The tragedy at Annapolis: What to do next?
By Dennis Hetzel, Executive Director
Last week's tragedy at the Annapolis Capital touches all of us. I have no doubt all our ONMA members have spent a moment pondering that what happened in Annapolis could have happened at their own newspaper.
To the extent that good can come from bad, it has been heartening to see accurate descriptions about what a local newspaper means to a community, and to hear public officials talk candidly and emotionally about what their local newspaper means to them.
At about the same time this tragedy was unfolding, I was on the phone with Ken Douthit, publisher of the outstanding local newspaper in Chagrin Falls. Like The Capital and so many of our ONMA member papers, the Chagrin Valley Times covers the community with passion, thoroughness, dedication and courage. Diminished resources don’t change that.
Ken and I started talking about the times in which we live. He described the uptick in cancelled subscriptions and anger he’s encountering from readers whenever something is published with which they disagree. It seems almost impossible, he said, to have the kind of rational conversations that used to occur when someone was upset about “something in the newspaper.” Other publishers tell us the same thing. While incidents such as the one at Annapolis could happen at any time, it is fair to conclude that the anger of many against journalists and a political culture that has enabled acting out and bullying make such incidents likelier today.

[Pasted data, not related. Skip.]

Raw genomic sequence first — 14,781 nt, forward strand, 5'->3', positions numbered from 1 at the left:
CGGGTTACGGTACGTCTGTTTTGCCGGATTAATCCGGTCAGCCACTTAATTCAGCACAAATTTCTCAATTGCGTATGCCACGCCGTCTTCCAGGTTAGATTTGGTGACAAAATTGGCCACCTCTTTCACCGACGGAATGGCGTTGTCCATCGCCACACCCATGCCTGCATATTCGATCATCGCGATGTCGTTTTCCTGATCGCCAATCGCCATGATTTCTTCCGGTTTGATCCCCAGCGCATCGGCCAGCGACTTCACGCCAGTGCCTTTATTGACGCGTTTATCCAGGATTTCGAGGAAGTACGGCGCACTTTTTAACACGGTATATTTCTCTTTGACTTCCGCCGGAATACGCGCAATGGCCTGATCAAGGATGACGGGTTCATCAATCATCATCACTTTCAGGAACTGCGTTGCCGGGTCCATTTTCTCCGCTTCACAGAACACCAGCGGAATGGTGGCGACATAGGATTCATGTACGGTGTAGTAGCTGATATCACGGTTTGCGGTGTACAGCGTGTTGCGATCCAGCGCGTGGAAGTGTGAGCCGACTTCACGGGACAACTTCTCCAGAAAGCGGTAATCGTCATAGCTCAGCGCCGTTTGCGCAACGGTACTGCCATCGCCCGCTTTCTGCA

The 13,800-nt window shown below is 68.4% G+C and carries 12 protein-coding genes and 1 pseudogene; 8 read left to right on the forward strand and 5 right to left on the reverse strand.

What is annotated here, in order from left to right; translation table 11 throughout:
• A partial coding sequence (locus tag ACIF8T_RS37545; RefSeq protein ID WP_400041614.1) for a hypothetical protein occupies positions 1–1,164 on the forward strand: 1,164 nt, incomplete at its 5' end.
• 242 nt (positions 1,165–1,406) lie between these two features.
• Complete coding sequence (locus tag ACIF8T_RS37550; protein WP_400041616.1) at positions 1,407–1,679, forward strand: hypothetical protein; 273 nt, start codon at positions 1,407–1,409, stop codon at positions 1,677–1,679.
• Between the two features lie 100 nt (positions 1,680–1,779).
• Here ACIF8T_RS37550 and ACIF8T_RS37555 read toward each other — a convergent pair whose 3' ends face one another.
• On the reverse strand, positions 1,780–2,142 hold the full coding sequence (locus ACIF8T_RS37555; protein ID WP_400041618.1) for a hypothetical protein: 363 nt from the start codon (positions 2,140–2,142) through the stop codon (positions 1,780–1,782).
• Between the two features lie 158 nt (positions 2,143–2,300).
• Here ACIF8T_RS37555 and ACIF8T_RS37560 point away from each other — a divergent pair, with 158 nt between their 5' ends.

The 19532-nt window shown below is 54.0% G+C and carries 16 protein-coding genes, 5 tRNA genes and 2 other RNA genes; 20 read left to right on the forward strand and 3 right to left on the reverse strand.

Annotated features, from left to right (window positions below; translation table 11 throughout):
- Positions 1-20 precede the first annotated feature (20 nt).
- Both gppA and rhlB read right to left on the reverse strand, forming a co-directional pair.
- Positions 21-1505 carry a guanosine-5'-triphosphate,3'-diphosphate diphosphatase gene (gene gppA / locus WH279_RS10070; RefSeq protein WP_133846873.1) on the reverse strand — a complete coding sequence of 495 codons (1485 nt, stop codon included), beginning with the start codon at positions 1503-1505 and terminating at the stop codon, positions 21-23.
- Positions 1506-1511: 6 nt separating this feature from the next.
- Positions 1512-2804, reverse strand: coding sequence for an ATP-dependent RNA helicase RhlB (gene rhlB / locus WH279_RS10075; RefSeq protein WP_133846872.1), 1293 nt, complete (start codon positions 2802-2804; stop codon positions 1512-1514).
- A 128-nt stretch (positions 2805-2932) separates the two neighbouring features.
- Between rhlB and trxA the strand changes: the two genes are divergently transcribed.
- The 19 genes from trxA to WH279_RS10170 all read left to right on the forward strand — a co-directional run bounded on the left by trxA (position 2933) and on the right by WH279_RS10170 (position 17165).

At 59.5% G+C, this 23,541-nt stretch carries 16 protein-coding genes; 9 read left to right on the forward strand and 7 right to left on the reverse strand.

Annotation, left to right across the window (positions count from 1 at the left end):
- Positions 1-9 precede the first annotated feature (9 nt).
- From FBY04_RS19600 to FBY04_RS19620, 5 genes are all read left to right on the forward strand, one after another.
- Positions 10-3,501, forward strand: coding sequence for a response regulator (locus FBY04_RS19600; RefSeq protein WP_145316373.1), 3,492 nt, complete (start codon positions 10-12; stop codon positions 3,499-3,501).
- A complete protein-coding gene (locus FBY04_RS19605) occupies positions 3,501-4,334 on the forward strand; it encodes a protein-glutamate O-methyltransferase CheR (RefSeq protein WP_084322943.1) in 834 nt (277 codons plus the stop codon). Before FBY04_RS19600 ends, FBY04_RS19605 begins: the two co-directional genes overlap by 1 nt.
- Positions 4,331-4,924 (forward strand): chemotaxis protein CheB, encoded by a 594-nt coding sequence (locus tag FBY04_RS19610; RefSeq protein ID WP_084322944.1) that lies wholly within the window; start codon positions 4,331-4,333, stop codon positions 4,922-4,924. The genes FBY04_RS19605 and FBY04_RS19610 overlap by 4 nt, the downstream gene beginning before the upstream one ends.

What can be done? Every newspaper needs to do a thorough evaluation of its site-security procedures and not take threats for granted. You could make sure that local law enforcement has a floor plan of your building and knows all entrances and exits. At last February’s convention, we did a panel discussion on newspaper security that included an expert from the nationally recognized program at the University of Findlay. We will follow up on that. Let us know how we can help.
Deeper answers are more elusive, and it’s ironic to say the least that some of the possible legislative measures only anger more readers when you write about them. What I do know is that all ONMA members will continue to “put out a damn newspaper” just as The Capital did.
On behalf of the eight of us at the ONMA, thank you for what you do, and please know we are here to do everything we can to help you succeed.
Dennis, Sue, Walt, Jason, Mike, Pat, Mitch and Josh